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Flashcards in Glaucoma Deck (11):

What is Fuch's heterochromic iridocyclitis?

- chronic, non-granulomatous, low-grade anterior uveitis with stellate keratic precipitates
- iris heterochromia (due to chronic inflammation)
- iris/angle neovascularization in affected eye
- risk of glaucoma due to chronic TM damage
- cataracts due to chronic inflammation


Conditions associated with Fuch's heterochromic iridocyclitis?

- ocular toxoplasmosis
- Horner's CMV
- retinitis pigmentosa
- Herpes simplex
- ocular trauma
- rubella virus


Posner-Schlossman syndrome
(Glaucomatocyclitic crisis)

- acute trabeculitis
- open angle
- elevated IOP (40-60mmHg) resulted in blurred vision
- open angle on gonio
- few cells in anterior chamber
- young to middle-aged patients


Pseudoexfoliation syndrome

- age-related systemic condition found in elderly Scandinavian Caucasians
- most common cause of elevated IOP and secondary open angle glaucoma
- due to abnormalities of basement membrane
- accumulation of toxic flaky deposits in various connective tissues through the body (eg. lung, heart, skin)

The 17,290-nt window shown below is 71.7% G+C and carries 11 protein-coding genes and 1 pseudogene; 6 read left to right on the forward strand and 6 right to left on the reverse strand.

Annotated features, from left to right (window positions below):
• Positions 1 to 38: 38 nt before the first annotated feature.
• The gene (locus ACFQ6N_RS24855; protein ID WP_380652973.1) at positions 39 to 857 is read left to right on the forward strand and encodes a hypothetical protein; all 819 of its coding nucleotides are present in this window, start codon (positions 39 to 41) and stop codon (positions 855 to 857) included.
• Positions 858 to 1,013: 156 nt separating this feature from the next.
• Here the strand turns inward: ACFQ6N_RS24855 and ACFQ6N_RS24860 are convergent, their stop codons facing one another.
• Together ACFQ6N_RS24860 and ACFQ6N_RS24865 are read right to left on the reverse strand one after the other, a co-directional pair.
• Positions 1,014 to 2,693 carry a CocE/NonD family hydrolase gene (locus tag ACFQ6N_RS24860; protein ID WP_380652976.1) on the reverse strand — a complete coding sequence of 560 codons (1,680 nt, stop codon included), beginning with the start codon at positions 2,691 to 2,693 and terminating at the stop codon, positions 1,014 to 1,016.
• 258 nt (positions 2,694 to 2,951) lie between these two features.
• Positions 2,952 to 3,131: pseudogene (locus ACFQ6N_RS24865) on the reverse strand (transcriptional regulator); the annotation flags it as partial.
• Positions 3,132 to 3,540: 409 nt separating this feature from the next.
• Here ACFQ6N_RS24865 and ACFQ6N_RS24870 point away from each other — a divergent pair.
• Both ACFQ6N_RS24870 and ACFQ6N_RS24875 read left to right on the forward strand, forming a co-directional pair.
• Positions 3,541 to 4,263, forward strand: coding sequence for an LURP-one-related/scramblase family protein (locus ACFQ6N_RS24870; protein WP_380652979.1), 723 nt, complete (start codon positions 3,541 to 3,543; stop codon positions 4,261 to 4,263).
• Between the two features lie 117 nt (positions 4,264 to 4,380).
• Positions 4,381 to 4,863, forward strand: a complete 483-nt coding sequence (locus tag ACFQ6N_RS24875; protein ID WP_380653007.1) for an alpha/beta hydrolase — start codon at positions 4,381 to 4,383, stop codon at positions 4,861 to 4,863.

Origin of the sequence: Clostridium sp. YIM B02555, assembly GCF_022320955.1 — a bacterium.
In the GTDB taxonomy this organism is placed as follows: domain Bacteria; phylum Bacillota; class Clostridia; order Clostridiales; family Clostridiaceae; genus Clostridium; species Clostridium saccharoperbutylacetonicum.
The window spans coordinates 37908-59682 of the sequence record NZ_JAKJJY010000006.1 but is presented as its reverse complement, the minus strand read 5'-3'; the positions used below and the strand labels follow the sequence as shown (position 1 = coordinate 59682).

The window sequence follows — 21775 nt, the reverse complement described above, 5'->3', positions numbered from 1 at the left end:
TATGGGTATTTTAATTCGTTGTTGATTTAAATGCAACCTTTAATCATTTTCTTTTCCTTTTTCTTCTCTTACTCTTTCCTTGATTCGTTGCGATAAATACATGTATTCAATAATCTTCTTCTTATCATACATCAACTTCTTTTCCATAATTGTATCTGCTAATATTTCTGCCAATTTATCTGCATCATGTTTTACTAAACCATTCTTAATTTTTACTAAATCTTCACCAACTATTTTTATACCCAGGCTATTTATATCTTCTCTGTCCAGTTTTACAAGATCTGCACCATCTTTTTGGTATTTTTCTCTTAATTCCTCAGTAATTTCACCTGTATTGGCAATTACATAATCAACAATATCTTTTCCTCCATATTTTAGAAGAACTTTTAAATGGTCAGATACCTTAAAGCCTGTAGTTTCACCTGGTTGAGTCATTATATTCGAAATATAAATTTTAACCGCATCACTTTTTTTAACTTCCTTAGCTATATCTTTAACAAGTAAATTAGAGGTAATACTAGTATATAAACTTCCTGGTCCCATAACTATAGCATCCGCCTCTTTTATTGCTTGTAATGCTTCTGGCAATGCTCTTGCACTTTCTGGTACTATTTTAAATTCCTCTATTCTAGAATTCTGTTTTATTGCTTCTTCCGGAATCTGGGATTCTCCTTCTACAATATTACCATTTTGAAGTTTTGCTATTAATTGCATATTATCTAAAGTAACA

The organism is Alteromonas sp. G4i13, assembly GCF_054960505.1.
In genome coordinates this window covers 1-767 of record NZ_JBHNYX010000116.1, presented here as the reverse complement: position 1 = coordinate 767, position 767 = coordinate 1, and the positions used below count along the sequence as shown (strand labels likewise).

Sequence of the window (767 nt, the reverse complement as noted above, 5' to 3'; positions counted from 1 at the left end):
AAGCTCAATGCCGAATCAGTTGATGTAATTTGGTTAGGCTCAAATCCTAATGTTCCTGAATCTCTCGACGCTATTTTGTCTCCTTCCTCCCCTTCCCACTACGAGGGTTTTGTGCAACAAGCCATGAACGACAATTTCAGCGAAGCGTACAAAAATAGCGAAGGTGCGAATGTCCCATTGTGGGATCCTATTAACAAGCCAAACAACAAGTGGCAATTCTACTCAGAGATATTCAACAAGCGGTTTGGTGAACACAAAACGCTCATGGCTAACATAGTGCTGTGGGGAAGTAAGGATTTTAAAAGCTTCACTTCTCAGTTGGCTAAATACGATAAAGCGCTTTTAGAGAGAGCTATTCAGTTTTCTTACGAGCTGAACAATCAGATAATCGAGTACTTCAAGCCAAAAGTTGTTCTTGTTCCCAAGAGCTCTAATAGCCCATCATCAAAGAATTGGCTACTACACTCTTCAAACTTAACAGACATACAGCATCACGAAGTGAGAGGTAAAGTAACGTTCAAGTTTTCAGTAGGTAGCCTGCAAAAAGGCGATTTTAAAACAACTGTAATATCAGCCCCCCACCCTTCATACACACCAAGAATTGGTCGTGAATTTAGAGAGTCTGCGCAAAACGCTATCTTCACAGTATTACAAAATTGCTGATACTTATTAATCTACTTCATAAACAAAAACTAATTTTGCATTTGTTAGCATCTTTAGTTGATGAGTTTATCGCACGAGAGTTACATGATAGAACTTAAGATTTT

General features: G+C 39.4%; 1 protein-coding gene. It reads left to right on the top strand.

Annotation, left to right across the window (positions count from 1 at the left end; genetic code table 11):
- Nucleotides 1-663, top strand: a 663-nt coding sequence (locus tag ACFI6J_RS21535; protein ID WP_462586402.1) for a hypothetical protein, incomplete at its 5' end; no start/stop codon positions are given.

Ocular signs:
- whitish flaky deposits on pupillary margin, anterior lens capsule, zonules, trabecular meshwork
- deposits on zonules may cause release of pigment from posterior iris = pigment deposit within TM
- zonules weaker = result in phacodonesis, poor dilation


Phacolytic glaucoma

- hypermature cataract leaks lens material into AC
- obstruction of outflow in TM
- cells,flare and lens particle present


Phacomorphic glaucoma

Crystalline lens thickens and pushes iris forward into angle resulting in angle-closure glaucoma


How much posterior synechiae is required for IOP elevation?



How much peripheral anterior synechiae is required for IOP elevation?

Most cases, 6 or more clock hours is associated.


Acute angle closure

- acute and symptomatic elevation in IOP
- usually hyperopes, Asian/ Eskimo, elderly

- blurred vision, halos around light, eye pain, nausea, and vomiting

Clinical signs:
- closed angle, IOP > 50 mmHg, corneal edema, mid-dilated pupil, cells in the anterior chamber, conj injection

Tx: peripheral iridotomy


Chronic angle closure

- asymptomatic mild elevations in IOP
- suspect in occludable angles and PAS
- pigment splotches on TM (aborted PAS)
- progressive optic nerve damage
- VF loss despite low IOP


According to OHTS, non-treated OHT patients after 5 years were ___% more likely to develop POAG.